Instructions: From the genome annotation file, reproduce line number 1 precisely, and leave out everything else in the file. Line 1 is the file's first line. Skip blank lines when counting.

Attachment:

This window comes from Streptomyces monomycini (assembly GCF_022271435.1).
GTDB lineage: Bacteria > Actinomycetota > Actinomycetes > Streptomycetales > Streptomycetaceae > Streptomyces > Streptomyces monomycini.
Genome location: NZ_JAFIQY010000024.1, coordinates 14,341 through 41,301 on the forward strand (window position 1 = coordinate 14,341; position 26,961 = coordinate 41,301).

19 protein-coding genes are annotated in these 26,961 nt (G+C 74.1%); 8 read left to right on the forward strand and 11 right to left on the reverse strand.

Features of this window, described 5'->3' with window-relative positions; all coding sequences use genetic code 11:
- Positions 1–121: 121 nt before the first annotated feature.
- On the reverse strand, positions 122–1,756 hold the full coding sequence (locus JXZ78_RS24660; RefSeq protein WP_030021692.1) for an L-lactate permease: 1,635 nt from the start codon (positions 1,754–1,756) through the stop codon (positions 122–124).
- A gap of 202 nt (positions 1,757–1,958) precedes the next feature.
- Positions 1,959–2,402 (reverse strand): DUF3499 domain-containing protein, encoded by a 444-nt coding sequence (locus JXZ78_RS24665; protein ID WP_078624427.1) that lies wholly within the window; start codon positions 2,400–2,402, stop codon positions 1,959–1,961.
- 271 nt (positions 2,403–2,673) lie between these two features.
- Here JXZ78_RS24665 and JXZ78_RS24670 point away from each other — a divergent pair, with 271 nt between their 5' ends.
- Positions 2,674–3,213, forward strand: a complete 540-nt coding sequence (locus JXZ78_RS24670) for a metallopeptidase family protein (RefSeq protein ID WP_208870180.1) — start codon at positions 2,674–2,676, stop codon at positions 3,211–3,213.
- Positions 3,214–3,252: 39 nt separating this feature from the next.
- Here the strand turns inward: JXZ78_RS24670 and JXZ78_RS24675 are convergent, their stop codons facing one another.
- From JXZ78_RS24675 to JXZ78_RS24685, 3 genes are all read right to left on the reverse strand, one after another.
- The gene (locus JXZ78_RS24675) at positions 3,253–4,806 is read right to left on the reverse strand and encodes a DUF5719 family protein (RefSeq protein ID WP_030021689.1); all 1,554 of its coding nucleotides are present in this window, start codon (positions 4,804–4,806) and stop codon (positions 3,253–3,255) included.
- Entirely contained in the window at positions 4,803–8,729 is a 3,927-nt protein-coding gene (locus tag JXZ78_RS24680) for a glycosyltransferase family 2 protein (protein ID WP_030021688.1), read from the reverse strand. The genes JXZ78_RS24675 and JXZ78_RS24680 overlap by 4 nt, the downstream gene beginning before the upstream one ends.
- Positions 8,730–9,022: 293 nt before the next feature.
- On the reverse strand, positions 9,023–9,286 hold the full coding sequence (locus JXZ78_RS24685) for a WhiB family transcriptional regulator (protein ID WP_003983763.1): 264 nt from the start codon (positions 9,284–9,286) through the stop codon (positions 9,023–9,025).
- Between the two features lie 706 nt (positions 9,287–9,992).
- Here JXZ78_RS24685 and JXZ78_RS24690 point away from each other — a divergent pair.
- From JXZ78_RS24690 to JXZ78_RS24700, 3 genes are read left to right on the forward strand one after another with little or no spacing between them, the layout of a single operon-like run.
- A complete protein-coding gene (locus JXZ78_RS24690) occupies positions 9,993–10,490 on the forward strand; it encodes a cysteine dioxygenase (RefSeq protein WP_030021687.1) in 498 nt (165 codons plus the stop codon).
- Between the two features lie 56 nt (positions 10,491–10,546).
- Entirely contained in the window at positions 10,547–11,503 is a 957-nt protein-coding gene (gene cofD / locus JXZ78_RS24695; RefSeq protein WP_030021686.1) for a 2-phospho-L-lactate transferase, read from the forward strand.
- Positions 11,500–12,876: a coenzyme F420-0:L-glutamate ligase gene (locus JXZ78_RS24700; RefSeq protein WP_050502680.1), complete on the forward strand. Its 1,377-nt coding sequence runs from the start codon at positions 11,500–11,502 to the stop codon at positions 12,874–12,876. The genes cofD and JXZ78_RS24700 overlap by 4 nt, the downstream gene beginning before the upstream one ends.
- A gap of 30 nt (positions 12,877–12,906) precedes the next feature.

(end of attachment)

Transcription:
This window comes from Streptomyces monomycini (assembly GCF_022271435.1).